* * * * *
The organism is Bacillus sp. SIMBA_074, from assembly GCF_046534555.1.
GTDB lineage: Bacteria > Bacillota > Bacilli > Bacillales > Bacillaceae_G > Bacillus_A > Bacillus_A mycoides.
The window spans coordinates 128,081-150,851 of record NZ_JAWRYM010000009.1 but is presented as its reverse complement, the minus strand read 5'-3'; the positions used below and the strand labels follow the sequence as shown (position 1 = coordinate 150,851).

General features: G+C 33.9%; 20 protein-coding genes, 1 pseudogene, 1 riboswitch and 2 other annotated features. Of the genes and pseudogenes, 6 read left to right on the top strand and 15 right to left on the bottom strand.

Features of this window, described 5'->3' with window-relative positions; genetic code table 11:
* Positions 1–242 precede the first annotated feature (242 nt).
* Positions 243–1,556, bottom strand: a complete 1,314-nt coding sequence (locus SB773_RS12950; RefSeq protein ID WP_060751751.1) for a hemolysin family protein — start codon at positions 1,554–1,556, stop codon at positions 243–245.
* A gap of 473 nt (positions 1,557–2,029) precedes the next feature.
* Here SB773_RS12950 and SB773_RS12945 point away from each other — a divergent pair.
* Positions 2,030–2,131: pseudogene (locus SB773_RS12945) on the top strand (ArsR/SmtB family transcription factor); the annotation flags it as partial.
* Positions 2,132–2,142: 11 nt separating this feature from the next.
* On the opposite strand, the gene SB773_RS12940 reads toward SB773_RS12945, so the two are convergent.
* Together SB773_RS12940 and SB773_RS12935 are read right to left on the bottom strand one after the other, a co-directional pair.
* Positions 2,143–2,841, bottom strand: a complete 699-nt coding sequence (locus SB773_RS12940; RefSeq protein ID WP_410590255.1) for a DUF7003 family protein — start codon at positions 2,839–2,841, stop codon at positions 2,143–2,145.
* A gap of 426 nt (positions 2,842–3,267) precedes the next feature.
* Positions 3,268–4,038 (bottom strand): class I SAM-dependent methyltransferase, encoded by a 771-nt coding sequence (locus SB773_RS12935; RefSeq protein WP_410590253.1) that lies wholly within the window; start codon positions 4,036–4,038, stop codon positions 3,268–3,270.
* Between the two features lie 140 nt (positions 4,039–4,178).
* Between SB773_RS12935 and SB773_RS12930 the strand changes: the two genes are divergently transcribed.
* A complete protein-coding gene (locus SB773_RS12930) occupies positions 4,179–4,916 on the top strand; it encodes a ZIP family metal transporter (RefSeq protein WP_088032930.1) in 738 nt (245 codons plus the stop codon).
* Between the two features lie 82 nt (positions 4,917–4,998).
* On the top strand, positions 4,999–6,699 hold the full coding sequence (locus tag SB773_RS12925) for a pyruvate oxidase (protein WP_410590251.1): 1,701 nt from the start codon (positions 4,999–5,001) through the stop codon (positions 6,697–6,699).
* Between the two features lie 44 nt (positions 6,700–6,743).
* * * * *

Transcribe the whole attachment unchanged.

The organism is Bacillus sp. SIMBA_074, from assembly GCF_046534555.1.
GTDB lineage: Bacteria > Bacillota > Bacilli > Bacillales > Bacillaceae_G > Bacillus_A > Bacillus_A mycoides.
The window spans coordinates 128,081-150,851 of record NZ_JAWRYM010000009.1 but is presented as its reverse complement, the minus strand read 5'-3'; the positions used below and the strand labels follow the sequence as shown (position 1 = coordinate 150,851).

General features: G+C 33.9%; 20 protein-coding genes, 1 pseudogene, 1 riboswitch and 2 other annotated features. Of the genes and pseudogenes, 6 read left to right on the top strand and 15 right to left on the bottom strand.

Features of this window, described 5'->3' with window-relative positions; genetic code table 11:
* Positions 1–242 precede the first annotated feature (242 nt).
* Positions 243–1,556, bottom strand: a complete 1,314-nt coding sequence (locus SB773_RS12950; RefSeq protein ID WP_060751751.1) for a hemolysin family protein — start codon at positions 1,554–1,556, stop codon at positions 243–245.
* A gap of 473 nt (positions 1,557–2,029) precedes the next feature.
* Here SB773_RS12950 and SB773_RS12945 point away from each other — a divergent pair.
* Positions 2,030–2,131: pseudogene (locus SB773_RS12945) on the top strand (ArsR/SmtB family transcription factor); the annotation flags it as partial.
* Positions 2,132–2,142: 11 nt separating this feature from the next.
* On the opposite strand, the gene SB773_RS12940 reads toward SB773_RS12945, so the two are convergent.
* Together SB773_RS12940 and SB773_RS12935 are read right to left on the bottom strand one after the other, a co-directional pair.
* Positions 2,143–2,841, bottom strand: a complete 699-nt coding sequence (locus SB773_RS12940; RefSeq protein ID WP_410590255.1) for a DUF7003 family protein — start codon at positions 2,839–2,841, stop codon at positions 2,143–2,145.
* A gap of 426 nt (positions 2,842–3,267) precedes the next feature.
* Positions 3,268–4,038 (bottom strand): class I SAM-dependent methyltransferase, encoded by a 771-nt coding sequence (locus SB773_RS12935; RefSeq protein WP_410590253.1) that lies wholly within the window; start codon positions 4,036–4,038, stop codon positions 3,268–3,270.
* Between the two features lie 140 nt (positions 4,039–4,178).
* Between SB773_RS12935 and SB773_RS12930 the strand changes: the two genes are divergently transcribed.
* A complete protein-coding gene (locus SB773_RS12930) occupies positions 4,179–4,916 on the top strand; it encodes a ZIP family metal transporter (RefSeq protein WP_088032930.1) in 738 nt (245 codons plus the stop codon).
* Between the two features lie 82 nt (positions 4,917–4,998).
* On the top strand, positions 4,999–6,699 hold the full coding sequence (locus tag SB773_RS12925) for a pyruvate oxidase (protein WP_410590251.1): 1,701 nt from the start codon (positions 4,999–5,001) through the stop codon (positions 6,697–6,699).
* Between the two features lie 44 nt (positions 6,700–6,743).